What Do You Know About Evidence Based Medicine?

What Do You Know About Evidence Based Medicine? post image

Unless you are a medical professional, you may not have heard of evidence based medicine. In layman’s terms, evidence based medicine is that which combines knowledge gleaned from in-clinic practice and external evidence in order to best treat an individual patient.

Combining evidence gathered from a variety of scientific sources allows doctors to determine whether a treatment will benefit a patient more than it will harm them. Here’s what you, as a patient, should know about evidence based medicine:

1.Determination of Evidence Quality

All evidence is not of equal quality when it comes to evidence based medicine. As with anything else in life that involves opinion, biases and misinformation come into play. It’s up to your doctor to determine the quality of the evidence that he or she is considering. When it comes to therapeutic interventions, for example, the best evidence comes from triple-blind, randomized, placebo-controlled medical trials. Of little value are patient testimonials, expert opinion and case reports.

2.Clinical Trial Quality

Clinical trials vary in their quality and usability when it comes to evidence based medicine. To be considered a high-quality clinical trial, the trial must have clearly defined eligibility criteria, missing data must be minimal, cannot be generalized to other clinical contexts, must provide sufficient time for follow up, and have a sufficient number of patients to detect the differences in treatment arms. If clinical trials don’t meet this set of criteria, they cannot be considered valuable in the case of evidence based medicine.

3.Benefits for the Patient

Benefits of evidence based medicine lie in the quality of care, cost savings and reductions of errors. By using evidence based practices, physicians have been able to save their patients 12 percent when it comes to prescription costs. Additionally, patients are exposed to risky drugs less often than in years past. Patients also realize a cost savings by securing the proper treatment sooner, thanks to doctors who research best practices and put them to use.


Medical practitioners often consider evidence based medicine to be the supreme standard of health care, though it’s not without its limitations. At times, research results may not be relevant for every treatment situation. Additionally, randomized controlled trials may not always have results that extend to conditions outside the central cause of the study. This means that while one drug may be found to have contraindications with another drug, the drug may also increase mortality in a certain population. If this increase in mortality isn’t the central grounds for the study, the information may be ignored.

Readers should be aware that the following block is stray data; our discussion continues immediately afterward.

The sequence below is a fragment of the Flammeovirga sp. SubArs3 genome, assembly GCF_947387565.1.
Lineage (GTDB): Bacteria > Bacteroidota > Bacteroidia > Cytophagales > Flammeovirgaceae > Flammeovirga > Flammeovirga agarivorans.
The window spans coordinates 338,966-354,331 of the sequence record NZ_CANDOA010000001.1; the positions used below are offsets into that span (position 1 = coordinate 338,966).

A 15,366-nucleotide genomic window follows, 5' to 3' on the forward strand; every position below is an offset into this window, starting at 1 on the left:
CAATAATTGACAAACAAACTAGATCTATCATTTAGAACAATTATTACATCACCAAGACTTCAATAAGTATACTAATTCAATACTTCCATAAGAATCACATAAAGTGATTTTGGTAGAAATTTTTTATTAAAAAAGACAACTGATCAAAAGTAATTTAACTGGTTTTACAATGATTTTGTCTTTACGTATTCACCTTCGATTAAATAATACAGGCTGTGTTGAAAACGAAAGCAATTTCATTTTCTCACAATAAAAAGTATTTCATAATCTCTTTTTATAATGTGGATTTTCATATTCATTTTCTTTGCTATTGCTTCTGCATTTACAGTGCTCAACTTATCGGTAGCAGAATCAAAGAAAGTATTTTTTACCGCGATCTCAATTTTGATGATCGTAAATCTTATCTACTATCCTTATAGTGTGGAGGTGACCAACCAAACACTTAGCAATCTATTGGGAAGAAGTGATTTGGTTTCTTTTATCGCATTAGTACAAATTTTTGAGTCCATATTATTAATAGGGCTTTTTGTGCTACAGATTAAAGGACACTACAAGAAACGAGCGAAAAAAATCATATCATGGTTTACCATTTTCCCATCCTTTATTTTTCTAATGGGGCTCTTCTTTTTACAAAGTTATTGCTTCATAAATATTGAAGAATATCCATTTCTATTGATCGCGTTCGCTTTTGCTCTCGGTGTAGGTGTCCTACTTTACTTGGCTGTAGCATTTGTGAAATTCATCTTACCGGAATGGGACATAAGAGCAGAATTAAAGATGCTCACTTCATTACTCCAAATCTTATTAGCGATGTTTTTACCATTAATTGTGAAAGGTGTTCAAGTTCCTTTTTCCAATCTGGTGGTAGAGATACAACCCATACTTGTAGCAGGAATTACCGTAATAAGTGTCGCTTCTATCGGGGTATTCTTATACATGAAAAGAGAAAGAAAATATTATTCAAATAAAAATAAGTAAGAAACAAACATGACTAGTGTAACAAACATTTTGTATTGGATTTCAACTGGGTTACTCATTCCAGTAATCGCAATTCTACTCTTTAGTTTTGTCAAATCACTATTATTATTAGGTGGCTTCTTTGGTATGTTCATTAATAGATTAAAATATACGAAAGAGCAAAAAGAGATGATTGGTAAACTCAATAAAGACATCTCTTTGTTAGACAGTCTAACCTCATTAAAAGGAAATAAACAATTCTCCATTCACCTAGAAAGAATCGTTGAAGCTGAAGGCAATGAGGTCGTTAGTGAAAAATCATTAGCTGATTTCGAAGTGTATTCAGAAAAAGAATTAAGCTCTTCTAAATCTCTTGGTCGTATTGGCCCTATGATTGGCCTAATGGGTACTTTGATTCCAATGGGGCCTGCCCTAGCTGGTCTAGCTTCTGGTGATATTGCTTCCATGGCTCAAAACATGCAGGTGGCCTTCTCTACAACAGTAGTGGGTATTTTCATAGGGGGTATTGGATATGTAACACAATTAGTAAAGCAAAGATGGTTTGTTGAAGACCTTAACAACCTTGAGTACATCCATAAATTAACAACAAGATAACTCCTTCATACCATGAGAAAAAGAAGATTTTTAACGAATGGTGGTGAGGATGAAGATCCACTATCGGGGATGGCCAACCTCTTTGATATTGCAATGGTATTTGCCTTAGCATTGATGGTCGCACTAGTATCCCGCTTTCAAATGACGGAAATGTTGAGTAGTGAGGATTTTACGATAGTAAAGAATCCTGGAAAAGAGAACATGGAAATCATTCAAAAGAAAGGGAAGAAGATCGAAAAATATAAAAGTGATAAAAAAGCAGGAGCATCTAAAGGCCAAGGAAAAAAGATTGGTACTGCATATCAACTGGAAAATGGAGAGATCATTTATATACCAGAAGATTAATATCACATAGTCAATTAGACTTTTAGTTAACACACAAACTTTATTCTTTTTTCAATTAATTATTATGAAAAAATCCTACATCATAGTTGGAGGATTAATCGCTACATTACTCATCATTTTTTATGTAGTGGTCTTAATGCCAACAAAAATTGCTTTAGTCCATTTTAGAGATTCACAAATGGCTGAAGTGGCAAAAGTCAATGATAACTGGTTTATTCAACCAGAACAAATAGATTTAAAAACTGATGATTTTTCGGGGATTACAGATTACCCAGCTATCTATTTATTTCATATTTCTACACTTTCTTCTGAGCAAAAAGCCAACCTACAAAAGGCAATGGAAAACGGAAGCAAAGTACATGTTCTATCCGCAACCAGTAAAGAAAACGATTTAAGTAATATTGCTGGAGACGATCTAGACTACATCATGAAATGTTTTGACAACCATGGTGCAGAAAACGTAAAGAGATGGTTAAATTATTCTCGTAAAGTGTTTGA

If you’re a patient, finding a physician that utilizes evidence based medicine is often in your best interest. If you want to be sure that you are getting health care based on proven results, finding a doctor that uses scientific evidence gathered from their own experience as well as outside sources is imperative. The next time your doctor suggests a treatment or medication, ask what information he or she is basing their decisions on. If your doctor can’t point to scientific evidence, you may want to look for a new health care provider.

For further readings, we would like to recommend Catie Lindt’s higher ed blogs which features MBA degrees offered by several universities including OU and UNC.

Morgan Lindman writes for health and beauty blogs and recommends checking out Dr. Buford for your procedure.
5 comments… add one
  • Being not in the medical profession, this information surely interests me. I don’t quite understand everything about evidence based medicine so I guess it would be best for me to ask for second opinion.

  • This kind of reminds me of Patch Adams. Isn’t every single patient supposed to be treated as such. A unique individual with a domain of many issues that may cause health problems to arise. Isn’t treating the person, and not the condition, the best practice in general?

  • Great post about the evidence based medicine. It should be clear, that this is not in all cases the best practice and the best way for the patient. Modern medicine should be specialized on the individuality of each patient.

  • Interesting. I think today more than ever, the medical field should be crossing new boundaries with the prevalence of eastern medicine & things like these.

  • I think the benefit for the patient is the most important Point on the list. In Germany are a lot of unnecessary surgerys and errors in surgery. Therefore the reductions of errors is the most important argument for the evidence based medicine.

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